Hansen v. State

Annotate this Case

64 Wis. 2d 541 (1974)

219 N.W.2d 246

HANSEN, Plaintiff in error, v. STATE, Defendant in error.[*]

No. State 172.

Supreme Court of Wisconsin.

Submitted June 5, 1974.

Decided June 28, 1974.

*545 The cause was submitted for the plaintiff in error on the brief of Schwemer & Schwemer of Milwaukee, and for the defendant in error on the brief of Robert W. Warren, attorney general, and Christine M. Wiseman, assistant attorney general.

Submitted under sec. (Rule) 251.54 June 5, 1974.


Five issues are presented on this review:

1. Is the evidence sufficient to support the conviction?

2. Did the court err in its handling of defense witnesses?

3. Was the closing argument of the prosecutor prejudicial?

4. Should a new trial be granted in the interest of justice?

5. Should the sentence be modified?

*546 Sufficiency of the evidence.

To convict a person of violation of sec. 943.12, Stats.,[1] three elements must be proven: (1) Possession of any device or instrumentality designed and adapted for use in breaking into any depository for the safekeeping of any valuables or into any building or room; (2) with intent to use such device to break into any of the above; (3) with intent to steal therefrom. Each of these elements must be proven beyond a reasonable doubt.[2] However, circumstantial evidence can be sufficient to establish the requisite degree of certitude.[3] This is especially true with respect to establishing elements requiring proof of intent. It has been recognized by this court that:

"`Intent is a state of mind existing at the time a person commits an offense. If intent required definite and substantive proof, it would be almost impossible to convict, absent facts disclosing a culmination of the intent. The mind of an alleged offender, however, may be read from his acts, conduct, and inferences fairly deducible from all the circumstances.'. . ."[4]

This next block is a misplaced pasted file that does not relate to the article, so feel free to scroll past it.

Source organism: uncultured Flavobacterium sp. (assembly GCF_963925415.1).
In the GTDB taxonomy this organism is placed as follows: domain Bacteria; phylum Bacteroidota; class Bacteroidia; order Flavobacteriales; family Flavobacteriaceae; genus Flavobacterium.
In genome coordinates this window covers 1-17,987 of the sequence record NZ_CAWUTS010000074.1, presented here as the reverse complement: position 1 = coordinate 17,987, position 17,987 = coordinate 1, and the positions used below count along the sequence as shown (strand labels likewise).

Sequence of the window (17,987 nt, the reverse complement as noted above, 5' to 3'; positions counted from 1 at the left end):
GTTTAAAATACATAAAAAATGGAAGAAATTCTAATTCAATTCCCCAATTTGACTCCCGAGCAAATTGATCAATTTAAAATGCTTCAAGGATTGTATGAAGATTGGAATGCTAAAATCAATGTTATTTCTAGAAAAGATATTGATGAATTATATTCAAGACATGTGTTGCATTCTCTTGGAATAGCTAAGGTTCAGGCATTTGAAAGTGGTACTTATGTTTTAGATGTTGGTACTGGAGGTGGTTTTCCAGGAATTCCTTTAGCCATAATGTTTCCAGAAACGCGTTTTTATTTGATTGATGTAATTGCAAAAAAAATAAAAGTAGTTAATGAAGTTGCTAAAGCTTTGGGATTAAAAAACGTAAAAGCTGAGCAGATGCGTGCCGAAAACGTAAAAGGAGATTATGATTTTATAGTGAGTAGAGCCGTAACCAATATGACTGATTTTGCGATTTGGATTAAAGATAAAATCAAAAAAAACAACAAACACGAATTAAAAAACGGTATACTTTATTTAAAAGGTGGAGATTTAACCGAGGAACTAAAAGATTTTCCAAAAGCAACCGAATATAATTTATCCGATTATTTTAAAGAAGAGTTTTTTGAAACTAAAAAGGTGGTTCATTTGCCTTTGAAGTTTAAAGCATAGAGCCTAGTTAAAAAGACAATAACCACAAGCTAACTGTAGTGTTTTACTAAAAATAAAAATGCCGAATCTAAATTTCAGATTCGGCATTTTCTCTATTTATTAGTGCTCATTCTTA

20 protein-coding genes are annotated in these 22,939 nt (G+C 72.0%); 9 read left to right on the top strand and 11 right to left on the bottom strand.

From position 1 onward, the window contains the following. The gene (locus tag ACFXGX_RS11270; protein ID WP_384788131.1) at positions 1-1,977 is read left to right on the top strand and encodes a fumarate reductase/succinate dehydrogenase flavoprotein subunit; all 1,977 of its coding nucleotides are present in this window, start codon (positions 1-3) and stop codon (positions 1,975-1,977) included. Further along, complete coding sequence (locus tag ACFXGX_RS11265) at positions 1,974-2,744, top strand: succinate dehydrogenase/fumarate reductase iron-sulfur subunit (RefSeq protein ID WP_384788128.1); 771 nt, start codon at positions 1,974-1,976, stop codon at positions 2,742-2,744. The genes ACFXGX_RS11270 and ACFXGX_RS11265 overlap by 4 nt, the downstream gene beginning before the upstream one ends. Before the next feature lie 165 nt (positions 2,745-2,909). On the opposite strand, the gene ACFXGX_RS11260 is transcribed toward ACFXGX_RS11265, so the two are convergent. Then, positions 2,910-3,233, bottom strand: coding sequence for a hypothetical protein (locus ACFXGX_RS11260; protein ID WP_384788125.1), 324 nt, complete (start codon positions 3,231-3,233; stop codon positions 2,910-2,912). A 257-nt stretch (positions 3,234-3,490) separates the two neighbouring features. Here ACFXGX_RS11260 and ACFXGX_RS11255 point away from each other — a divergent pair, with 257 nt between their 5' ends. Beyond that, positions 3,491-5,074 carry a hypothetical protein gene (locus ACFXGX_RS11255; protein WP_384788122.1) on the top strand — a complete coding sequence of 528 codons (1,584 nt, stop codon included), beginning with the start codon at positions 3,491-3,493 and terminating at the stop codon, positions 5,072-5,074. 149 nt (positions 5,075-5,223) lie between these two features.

The state correctly contends that there are circumstances here in addition to mere possession of a crowbar, *547 gloves and socks, from which a jury could reasonably infer that they were possessed with an intent to steal. The defendant would have us believe he was arrested and charged with possession of burglarious tools for merely walking down a public sidewalk while carrying a crowbar. In fact, several witnesses testified that he twice visited a vacant home at approximately 9:30 p. m. This home on 71st Street was dark except for a small light in the back of the house. After the first visit the defendant and a companion drove away and within a few minutes returned on foot and went to the front door of the home again. Finding no one home the two men walked to the end of the block and turned the corner. Suspicious neighbors had called the police and a patrol car sighted the two men walking down 72nd Street. The defendant was observed to be carrying an object which at first appeared to be a cane. As the patrol car came opposite the two men, the officer testified, the defendant began to trot or walk rapidly up the driveway of a home whose lot directly adjoined the lot of the home on 71st Street which the men had earlier visited. The officer turned his spotlight on the defendant. He testified that at that moment the defendant threw a crowbar and a brown object toward the back of the house. A crowbar and a pair of brown gloves were later recovered where the defendant had thrown them. During questioning by the officer the defendant dropped a pair of socks and attempted to step on them. Although the defendant told the officer he was looking for the home of a woman acquaintance, when questioned further he remarked: "Well, you got to make a living."